However, I also felt that my intro CS classes were much more accessible than my advanced classes, which catered even more to seasoned – and mostly male – programmers. I don’t think it would be enough to offer separate intro classes for experienced and novice students, and then throw them all together the next semester. I wonder if and how this extra support for inexperienced CS students could be continued after the intro level. I, for one, wanted a much greater variety of CS courses than were offered at Columbia. In my view, there were too many theory courses and not enough practical ones. There also weren’t enough courses that showed different ways technology could be used in society. How do you think women should be encouraged to go into computer science?

Also of interest – Ivy League acceptance rates hit an all time low this year. At Harvard, for example, it’s only 5.9%! I have two things to say about this: (1) The rise of electronic applications means that more under-qualified applicants have been applying to top schools, potentially skewing the results. (2) There are plenty of good schools out there, so don’t stress if you can’t go to an Ivy League. You’ll do fine as long as you choose a school that values education, lets you pursue your interests, and fits your budget. Good luck to all of those heading off to college next year!


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Want to increase the number of students in STEM? Try grade inflation

There’s been a lot of talk these days about how to get more students to study STEM (science/technology/engineering/math) in college. Of course, one of the problems is that the math/science education provided in many high schools is inadequate. But there are also lots of students with exceptional educational backgrounds who decide they just can’t hack it in STEM. See the article “Why Science Majors Change Their Minds (It’s Just So Darn Hard),” by Christopher Drew in The New York Times, from November 4, 2011.

Here’s my half-serious suggestion: use grade inflation. Elite students are used to getting straight-As and stellar SAT scores. Throw them into an environment where they’re suddenly getting Bs and Cs, and of course they’re going to freak out. The humanities have endured grade inflation and survived. Many teachers now use A+s to signal extraordinary achievement. Honestly, I don’t care if you raise grades in STEM or lower grades in the humanities, but there should be some kind of standardization. Why should STEM courses have completely different grading criteria? Teachers can do whatever they want; there’s almost no regulation. If an engineering student is struggling just to get a C and sees his roommate earning an easy A in anthropology, he’s not going to be happy.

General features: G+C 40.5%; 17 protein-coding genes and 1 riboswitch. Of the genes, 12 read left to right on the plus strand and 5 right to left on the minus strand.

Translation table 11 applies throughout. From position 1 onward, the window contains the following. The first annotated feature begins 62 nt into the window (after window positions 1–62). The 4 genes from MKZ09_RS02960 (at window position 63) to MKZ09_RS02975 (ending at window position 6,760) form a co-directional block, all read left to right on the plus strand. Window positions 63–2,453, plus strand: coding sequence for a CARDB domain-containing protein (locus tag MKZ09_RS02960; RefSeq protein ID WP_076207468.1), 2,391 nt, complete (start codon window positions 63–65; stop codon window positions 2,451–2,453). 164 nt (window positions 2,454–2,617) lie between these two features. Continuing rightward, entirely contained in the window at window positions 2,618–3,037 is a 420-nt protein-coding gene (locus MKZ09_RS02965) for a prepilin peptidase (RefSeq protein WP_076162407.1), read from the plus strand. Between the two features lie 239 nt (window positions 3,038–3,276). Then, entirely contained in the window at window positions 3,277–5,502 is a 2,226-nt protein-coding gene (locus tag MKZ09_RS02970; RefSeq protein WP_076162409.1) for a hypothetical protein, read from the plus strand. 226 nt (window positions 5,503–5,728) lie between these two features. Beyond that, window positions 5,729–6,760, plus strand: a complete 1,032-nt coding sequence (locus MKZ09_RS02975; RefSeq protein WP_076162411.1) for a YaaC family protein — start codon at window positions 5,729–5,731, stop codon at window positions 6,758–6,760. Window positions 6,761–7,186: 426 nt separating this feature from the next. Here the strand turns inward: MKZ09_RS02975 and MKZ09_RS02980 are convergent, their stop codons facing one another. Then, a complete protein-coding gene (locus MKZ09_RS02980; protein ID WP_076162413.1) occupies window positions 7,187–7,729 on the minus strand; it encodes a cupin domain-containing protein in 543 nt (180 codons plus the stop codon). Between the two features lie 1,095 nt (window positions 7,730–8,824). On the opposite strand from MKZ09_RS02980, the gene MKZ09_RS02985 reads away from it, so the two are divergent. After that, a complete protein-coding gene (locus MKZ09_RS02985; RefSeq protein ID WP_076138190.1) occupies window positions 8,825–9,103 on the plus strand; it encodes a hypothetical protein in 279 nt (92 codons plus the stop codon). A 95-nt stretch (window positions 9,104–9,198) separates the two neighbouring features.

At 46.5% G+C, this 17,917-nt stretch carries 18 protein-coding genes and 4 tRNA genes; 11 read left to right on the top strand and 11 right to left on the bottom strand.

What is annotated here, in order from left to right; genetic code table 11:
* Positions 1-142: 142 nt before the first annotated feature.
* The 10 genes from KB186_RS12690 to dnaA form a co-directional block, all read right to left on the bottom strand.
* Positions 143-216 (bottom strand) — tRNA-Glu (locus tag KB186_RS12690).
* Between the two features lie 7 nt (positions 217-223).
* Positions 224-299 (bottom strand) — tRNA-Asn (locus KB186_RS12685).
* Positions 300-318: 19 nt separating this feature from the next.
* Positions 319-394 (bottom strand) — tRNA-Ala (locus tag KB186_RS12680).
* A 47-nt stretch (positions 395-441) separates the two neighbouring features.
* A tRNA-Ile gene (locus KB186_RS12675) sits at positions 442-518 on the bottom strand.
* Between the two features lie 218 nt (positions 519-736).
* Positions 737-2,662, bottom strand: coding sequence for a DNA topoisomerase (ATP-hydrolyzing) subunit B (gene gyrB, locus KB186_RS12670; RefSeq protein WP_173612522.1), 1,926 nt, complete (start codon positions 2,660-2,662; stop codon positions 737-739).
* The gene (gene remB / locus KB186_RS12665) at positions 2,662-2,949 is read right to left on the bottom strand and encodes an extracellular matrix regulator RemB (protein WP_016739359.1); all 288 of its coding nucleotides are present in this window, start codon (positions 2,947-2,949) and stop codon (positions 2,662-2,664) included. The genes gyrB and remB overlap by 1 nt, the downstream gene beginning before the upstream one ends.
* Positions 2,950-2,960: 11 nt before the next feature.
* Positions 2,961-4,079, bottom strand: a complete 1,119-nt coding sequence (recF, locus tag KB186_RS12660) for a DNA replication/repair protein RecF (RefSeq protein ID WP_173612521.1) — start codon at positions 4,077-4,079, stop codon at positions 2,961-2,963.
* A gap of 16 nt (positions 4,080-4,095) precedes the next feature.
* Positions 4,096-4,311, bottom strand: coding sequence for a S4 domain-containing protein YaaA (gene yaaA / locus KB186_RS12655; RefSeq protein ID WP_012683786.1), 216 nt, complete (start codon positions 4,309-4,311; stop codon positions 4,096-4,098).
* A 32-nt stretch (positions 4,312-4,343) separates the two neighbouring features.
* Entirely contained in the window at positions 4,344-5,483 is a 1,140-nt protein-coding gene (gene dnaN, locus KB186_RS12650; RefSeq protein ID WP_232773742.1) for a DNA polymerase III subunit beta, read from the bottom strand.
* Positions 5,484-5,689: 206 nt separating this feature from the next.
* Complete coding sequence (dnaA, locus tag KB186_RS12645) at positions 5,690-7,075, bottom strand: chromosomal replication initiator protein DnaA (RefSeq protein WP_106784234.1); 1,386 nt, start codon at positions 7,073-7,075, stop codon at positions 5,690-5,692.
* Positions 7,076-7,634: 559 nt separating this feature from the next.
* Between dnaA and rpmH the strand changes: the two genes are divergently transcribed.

Top universities also need to offer more practical STEM courses, not just theoretical. Students who can’t or don’t want to join academia are given short shrift. I had to take a continuing education web design course at NYU one summer because there was nothing like that offered at Columbia. The requirements for STEM majors should also be less restrictive. As a Computer Science major at Columbia, I couldn’t take a lot of CS courses that interested me because they didn’t fulfill the requirements for my concentration, and I didn’t have the time or money to pursue them. Instead I had to take a bunch of required theory courses that I detested and never got any use out of.

As a side note, Sesame Street is also getting in on the math/science craze. I’ll be interested to check back in 15 years and see if it made a difference.